Here’s why you should use 5GHz WiFi instead of 2.4GHz
Way back when Wi-Fi first came out, there were two versions that you could chose from: 802.11a and 802.11b. From a consumer perspective, there wasn’t much difference between the two. Devices based on 802.11b were generally less expensive and more readily available than those based on 802.11a, so the b specification quickly became the consumer standard. 802.11b operates in the 2.4GHz spectrum. These days, it’s getting pretty crowded, and to help address the digital noise that comes with it, 5GHz WiFi is making a comeback.
802.11a was a standard in 1999 which promised to bring network connections to devices delivered over the air instead of through copper cables. It was built around the 5GHz spectrum, but failed to gain much traction in the consumer market.
Being the “first” Wi-Fi protocol, it faced a steep learning curve and deployment problems which delayed the deployment of 802.11a networks. Also, at the time, components that operated on 5GHz were generally more expensive and harder to come by than 2.4GHz components.
When 802.11a was going through its initial “growing pains” the 802.11b specification was being worked on. It offered basically the same features as 802.11a, but used less expensive and more readily available components.
Due to these factors, 802.11b saw significant adoption amongst home and small-office users, whereas 802.11a only saw any level of “success” in enterprise network environments.
Popularity of Wi-Fi began to grow, and the standards that backed it continued to improve.
By 2003, a new standard had been ratified, though many devices were using the 802.11g draft specification prior to the date that it was made “official”. This version of the Wi-Fi standard brought some of 802.11a’s “stability” features and the inexpensive componentry of 802.11b, and the protocols were improved upon. All together the changes were able to increase speeds up to 54Mbps.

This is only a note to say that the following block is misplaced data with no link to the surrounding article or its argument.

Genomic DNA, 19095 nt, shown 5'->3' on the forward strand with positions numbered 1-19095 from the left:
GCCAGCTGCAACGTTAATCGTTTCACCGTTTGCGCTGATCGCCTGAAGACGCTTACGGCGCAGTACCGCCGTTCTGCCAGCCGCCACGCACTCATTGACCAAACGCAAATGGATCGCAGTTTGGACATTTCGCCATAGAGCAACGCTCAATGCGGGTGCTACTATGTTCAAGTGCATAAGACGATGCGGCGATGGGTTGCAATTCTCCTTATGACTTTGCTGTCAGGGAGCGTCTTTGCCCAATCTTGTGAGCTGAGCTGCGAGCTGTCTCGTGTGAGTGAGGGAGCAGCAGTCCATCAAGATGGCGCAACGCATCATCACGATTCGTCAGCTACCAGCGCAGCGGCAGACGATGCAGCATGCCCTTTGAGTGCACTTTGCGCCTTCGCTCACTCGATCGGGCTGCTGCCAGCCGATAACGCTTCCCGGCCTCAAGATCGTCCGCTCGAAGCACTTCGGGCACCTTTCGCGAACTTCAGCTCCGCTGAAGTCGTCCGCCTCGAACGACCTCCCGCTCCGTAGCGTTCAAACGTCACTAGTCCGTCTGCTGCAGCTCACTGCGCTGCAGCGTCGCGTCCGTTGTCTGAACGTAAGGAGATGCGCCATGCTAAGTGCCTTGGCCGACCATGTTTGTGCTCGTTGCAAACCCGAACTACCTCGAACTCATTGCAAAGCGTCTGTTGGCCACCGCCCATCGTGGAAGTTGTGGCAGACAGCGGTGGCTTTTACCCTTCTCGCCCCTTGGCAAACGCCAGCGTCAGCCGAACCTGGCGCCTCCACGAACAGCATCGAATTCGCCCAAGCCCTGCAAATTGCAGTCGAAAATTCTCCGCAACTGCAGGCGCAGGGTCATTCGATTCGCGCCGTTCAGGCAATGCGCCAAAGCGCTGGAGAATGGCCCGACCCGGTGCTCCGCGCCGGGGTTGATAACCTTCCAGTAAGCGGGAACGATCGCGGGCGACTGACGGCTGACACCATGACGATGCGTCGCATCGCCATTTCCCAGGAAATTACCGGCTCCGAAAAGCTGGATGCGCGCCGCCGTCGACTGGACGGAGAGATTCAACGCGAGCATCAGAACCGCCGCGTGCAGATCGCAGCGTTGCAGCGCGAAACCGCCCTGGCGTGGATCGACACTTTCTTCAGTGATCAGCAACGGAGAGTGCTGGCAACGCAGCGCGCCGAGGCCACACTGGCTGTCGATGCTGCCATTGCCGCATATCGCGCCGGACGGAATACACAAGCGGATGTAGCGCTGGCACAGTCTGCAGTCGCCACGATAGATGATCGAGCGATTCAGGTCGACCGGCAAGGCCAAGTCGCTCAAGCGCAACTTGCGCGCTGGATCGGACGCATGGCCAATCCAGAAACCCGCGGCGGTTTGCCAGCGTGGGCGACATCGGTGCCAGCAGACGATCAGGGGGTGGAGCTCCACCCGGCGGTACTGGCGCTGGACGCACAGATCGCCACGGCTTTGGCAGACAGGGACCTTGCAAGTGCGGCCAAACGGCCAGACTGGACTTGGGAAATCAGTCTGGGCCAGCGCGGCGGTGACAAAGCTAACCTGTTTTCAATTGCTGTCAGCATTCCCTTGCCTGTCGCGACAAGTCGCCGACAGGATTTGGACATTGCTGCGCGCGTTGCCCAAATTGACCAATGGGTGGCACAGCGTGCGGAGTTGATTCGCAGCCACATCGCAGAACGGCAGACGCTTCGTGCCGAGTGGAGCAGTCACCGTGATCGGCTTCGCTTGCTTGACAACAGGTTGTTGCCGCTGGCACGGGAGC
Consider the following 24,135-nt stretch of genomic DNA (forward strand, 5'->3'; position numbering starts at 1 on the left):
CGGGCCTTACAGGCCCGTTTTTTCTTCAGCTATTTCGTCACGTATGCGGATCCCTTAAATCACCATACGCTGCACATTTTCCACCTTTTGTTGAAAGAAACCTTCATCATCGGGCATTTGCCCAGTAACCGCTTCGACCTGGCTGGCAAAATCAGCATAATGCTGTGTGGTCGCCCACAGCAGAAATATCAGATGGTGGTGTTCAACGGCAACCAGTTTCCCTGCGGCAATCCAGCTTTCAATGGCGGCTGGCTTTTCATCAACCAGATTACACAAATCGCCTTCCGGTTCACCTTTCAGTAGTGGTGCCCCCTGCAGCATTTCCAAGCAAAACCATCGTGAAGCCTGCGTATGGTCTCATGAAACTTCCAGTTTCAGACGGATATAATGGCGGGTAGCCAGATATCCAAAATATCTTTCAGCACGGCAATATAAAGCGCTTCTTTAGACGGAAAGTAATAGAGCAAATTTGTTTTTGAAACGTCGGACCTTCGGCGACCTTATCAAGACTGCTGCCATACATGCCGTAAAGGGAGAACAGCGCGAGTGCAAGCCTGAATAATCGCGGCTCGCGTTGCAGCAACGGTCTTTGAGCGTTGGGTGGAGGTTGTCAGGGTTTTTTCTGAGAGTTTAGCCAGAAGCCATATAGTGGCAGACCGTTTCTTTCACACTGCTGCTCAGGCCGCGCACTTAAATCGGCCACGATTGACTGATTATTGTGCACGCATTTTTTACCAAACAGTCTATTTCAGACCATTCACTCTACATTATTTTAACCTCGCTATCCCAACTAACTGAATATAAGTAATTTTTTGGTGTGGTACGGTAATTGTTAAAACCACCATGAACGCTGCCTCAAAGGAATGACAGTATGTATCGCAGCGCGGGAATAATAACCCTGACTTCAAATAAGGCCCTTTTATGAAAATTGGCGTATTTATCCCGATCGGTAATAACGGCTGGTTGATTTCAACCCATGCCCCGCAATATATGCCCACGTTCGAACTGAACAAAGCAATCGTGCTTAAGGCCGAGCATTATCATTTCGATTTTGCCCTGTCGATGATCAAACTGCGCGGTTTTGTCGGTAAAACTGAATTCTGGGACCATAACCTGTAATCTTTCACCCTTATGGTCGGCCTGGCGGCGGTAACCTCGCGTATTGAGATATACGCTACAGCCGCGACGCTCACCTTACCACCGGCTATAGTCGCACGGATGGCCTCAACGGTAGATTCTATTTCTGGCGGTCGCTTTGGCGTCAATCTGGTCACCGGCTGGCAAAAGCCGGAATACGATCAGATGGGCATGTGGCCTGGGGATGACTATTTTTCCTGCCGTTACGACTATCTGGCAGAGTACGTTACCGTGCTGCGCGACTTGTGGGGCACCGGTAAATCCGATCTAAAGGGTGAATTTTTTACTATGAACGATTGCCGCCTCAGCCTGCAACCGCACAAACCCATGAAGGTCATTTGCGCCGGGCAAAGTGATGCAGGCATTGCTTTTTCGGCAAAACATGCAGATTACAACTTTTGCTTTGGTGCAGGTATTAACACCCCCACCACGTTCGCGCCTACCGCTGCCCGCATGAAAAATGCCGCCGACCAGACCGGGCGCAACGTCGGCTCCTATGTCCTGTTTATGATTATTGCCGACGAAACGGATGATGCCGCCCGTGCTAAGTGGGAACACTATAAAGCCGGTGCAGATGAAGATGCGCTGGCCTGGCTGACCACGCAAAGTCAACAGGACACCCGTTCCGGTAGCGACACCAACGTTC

Thanks to backwards-compatibility with devices that used 802.11b, consumers were thrilled! When this article was orginally written, 802.11g was still one of the more popular versions of Wi-Fi available. Today it’s still a viable option, but is giving way to 802.11n and 802.11ac, which we’ll get to in a moment.
Unfortunately, 802.11g still uses the 2.4GHz spectrum, which, as you might have suspected, is getting pretty crowded since all those Wi-Fi devices operate on the same frequency.
Bluetooth, Microwaves, & Wireless Peripherals (2.4GHz)
Almost everyone has a microwave in their house. Some of them emit some of the radiation used to warm up your pizza outside of the unit. No, it’s not supposed to do that, but some do, especially as they get older and components start to break down. In addition to being harmful to your health, their “spurious emissions” cause bursts of noise around the 2.4GHz spectrum that can severely interfere with your wireless signal. If you find that you’re in this situation, you might want to replace your microwave oven!
Bluetooth used to be limited to headsets and other special-use equipment, but as its feature-set increased, devices using Bluetooth increased too — and not just in number, but in the bandwidth they use and the amount of time they’re turned on. Bluetooth speakers and docks are a good example of this, though wearables are quickly becoming more commonplace as well.
Wireless keyboards, mice, trackpads, and trackballs can use Bluetooth to connect. Even those that use their own proprietary wireless hardware are typically still using the 2.4GHz spectrum.
802.11n (2.4GHz or 5GHz)
When 802.11n was introduced in 2009 it brought with it the ability to communicate at speeds up to 600Mbps. What’s more, 802.11n also included the ability to work in either the 2.4GHz or 5Ghz spectra. Like the other standards before it, 802.11n was backwards compatible with its predecessors. Unfortunately, since most devices already on the market were already using 2.4GHz, most 802.11n wireless access points stuck to 2.4GHz as the primary operating frequency, and some devices didn’t even include the hardware to use 5Ghz at all.